Assistant Research Professor
School of Natural Resources
Research at a glance
Area(s) of Expertise
Revord’s primary research advances applied breeding programs for black walnut, Chinese chestnut, and northern origin pecan within the University of Missouri Center for Agroforestry. He also collaborates with the Hybrid Hazelnut Consortium on their mission to broaden the cultivated range of hazelnut, using interspecific hybrids of Corylus americana and C. avellana. In partnership with the Missouri Department of Conservation, Revord’s lab collaborates on efforts to collect and conserve Ozark chinquapin, with the near-term goal of characterizing and preserving the genetic diversity of remnant plants.
Our lab builds on the foundational work of Mark Coggeshall, who initiated an improvement program of black walnut for nut and kernel production in our Center. Main breeding goals are to select individuals with characteristics important for commercialization and expansion: stable year-to-year yield, spur-bearing habit, high percent kernel, mild-flavor, and health-promoting metabolites. Active studies include a 10-year-old diallel planting and two bi-paternal mapping populations. In the former, we are studying trait correlations and parental combining ability. In the latter, we are collaborating with internal and external colleagues on QTL-mapping of a variety of segregating traits – phenological, economic, architectural, pest, and disease tolerance. Two generations of breeding progeny are being organized and evaluated for near-term association analysis.
Controlled pollination protocols for Juglans nigra are being improved, and new breeding generations developed to facilitate variety development and expand opportunities for marker-trait associations.
Chinese chestnut and hybrids
The University of Missouri Center for Agroforestry has longstanding germplasm curation and characterization efforts held at the Horticulture and Agroforestry Research Center (HARC) in New Franklin, Mo. Over 60 cultivars are maintained in this repository, and our team is expanding their characterization (nut quality and phenology) and genomic resources. Our partners are introducing new cultivars to the HARC repository.
While ramets (scion material) of many of these cultivars have been circulated for several decades, grafted trees have difficulty surviving in many environments in the eastern half of the U.S. Consequently, seedlings are often cultivated, which causes them to exhibit great genetic variability and mixed outcomes but an extraordinary opportunity for genetic improvement.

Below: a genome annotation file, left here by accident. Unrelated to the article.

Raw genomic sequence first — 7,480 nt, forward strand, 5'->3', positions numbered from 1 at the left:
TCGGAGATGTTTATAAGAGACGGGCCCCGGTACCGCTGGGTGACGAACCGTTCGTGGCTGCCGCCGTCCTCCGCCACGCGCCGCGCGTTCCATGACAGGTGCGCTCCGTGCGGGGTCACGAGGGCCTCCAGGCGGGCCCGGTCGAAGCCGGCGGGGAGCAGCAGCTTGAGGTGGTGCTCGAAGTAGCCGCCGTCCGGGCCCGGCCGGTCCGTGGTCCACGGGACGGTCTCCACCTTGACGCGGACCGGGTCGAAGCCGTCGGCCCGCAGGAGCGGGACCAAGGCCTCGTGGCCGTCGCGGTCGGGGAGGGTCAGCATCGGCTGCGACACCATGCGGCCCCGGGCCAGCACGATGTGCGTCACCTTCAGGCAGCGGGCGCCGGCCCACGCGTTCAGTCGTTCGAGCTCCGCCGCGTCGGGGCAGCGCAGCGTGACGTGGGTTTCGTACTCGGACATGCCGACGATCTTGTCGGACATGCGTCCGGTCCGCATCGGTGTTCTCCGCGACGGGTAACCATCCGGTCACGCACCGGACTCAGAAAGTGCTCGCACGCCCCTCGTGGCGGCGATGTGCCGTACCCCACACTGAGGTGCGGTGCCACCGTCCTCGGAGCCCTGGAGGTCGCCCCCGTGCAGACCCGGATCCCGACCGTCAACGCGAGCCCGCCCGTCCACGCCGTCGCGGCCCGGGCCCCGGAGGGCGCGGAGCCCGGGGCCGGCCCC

Since 2008, seed from this repository has been provided to growers, either directly or through partnering nurseries, across a wide geography in the eastern and midwestern U.S. These seedling trees represent a generation of pre-breeding materials that can aid regional chestnut industries in identifying adapted selections and preferred breeding parents specific to their respective environments. In May 2020, our team was awarded a USDA-AMS grant to characterize these on-farm seedling trees and assemble core sets of superior selections. A component of this grant is to work with growers to formalize a participatory breeding network, utilizing identified selections to derive value for the growers. The network integrates a modern, cloud-based germplasm and data management where growers will ultimately access information from a web browser.
As a part of this effort, the Revord lab is producing new full-sibling offspring through controlled crosses in the HARC repository and later with on-farm selections. The resulting offspring will be decentralized to on-farm environments for evaluation and selection. Crossing-schemes are designed to leverage these offspring for breeding objectives but also marker-trait association analysis.
Hybrid hazelnut, Pecan, Ozark chinquapin
Details are coming soon.
- Ph.D., 2019, University of Illinois Urbana-Champaign